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By Matt Helms, Detroit Free Press

DETROIT — Detroit’s moratorium on residential water shutoffs over unpaid water bills will be extended until Aug. 25 as the city prepares to release details of a plan to better handle collections of overdue bills.

Mayor Mike Duggan’s office said teams from his administration and the Detroit Water and Sewerage Department worked through the weekend to redesign bill collections and will announce details of a new plan on Thursday.

The city, meanwhile, will continue its pause in shutting off residential water service amid international attention to Detroit’s aggressive campaign to collect on delinquent water accounts in the nation’s poorest big city.

“In order to give us time to complete and implement the new plan with the mayor, DWSD is extending the moratorium on residential customers through Monday, August 25,” the department’s director, Sue McCormick, said in a statement. “Shutoffs will continue on commercial customers with significant arrearages.”

The department has already extended customer service center hours. The department also held a water affordability fair Saturday on the city’s east side, which Duggan said attracted more than 400 people.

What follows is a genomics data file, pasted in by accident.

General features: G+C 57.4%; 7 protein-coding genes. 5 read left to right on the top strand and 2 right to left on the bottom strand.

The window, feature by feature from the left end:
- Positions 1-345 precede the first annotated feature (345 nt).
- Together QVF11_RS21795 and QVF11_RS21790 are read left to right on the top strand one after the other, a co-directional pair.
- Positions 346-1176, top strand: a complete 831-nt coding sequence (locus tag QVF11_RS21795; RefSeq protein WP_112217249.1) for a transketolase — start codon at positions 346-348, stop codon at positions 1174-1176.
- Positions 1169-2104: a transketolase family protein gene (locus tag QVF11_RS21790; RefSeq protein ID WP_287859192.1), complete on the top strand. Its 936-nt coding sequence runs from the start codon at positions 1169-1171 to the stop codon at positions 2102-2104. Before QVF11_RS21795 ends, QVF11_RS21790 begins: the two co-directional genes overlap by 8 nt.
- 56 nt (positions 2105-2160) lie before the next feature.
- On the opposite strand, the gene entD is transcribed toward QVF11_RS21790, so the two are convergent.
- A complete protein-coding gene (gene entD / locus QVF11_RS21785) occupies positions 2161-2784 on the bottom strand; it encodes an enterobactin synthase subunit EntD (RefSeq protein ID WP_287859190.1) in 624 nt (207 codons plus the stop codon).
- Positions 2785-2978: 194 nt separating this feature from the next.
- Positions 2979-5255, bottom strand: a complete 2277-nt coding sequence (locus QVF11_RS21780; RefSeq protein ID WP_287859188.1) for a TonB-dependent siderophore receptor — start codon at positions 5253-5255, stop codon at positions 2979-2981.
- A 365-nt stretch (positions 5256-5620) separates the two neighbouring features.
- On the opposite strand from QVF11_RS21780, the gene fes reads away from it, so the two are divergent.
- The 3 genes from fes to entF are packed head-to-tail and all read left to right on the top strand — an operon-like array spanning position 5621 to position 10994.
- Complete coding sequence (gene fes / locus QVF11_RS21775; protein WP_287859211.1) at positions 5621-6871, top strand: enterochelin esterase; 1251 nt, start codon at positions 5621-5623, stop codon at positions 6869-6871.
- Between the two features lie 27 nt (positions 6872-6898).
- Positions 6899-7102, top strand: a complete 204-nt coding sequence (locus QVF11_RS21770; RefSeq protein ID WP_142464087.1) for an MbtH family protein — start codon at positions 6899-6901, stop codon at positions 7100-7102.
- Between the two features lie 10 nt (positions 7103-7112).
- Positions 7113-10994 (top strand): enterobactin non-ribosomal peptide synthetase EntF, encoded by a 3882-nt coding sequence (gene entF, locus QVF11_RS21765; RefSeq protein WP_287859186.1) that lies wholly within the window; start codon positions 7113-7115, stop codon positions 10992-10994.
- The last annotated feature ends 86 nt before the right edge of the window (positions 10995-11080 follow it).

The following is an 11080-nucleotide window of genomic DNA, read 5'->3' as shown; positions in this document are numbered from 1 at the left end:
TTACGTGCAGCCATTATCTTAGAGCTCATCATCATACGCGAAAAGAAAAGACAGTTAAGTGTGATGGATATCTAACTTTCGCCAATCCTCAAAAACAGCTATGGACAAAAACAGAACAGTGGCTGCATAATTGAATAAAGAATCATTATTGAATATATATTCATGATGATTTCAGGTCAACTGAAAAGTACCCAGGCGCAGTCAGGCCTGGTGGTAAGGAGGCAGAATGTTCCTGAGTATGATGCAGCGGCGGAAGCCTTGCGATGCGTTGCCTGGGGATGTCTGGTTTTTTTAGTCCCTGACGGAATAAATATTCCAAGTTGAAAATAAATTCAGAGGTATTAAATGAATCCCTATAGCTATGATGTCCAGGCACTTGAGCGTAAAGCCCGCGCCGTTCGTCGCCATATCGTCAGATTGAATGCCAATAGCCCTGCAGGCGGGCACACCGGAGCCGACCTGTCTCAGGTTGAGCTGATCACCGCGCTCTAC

“If we make it more convenient for Detroiters to make payment arrangements and we do a better job of communicating the available help for those truly in need, I’m convinced the great majority of Detroiters will step up and take care of their bills,” Duggan said in a statement. “Our customers now have one last opportunity until Aug. 25 to make the appropriate arrangements.”

But critics, including the Peoples Water Board, say too little is being done to help the city’s poorest residents who can’t afford their bills, and that there isn’t enough money available from philanthropic or charitable agencies to keep the needy from losing service.

The city last month announced a public fund created by donations from water customers that is available for low-income customers to help pay their water bills.

Photo: ifmuth via Flickr

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Outside the Supreme Court in Washington after Ruth Bader Ginsburg's passing

Photo by ehpien / CC BY-NC-ND 2.0

Reprinted with permission from DailyKos

Of course we're crying. A woman who held us all up for so, so long has finally laid down her burden after the literal fight of a lifetime. We're hurting. We're afraid. We miss her already.

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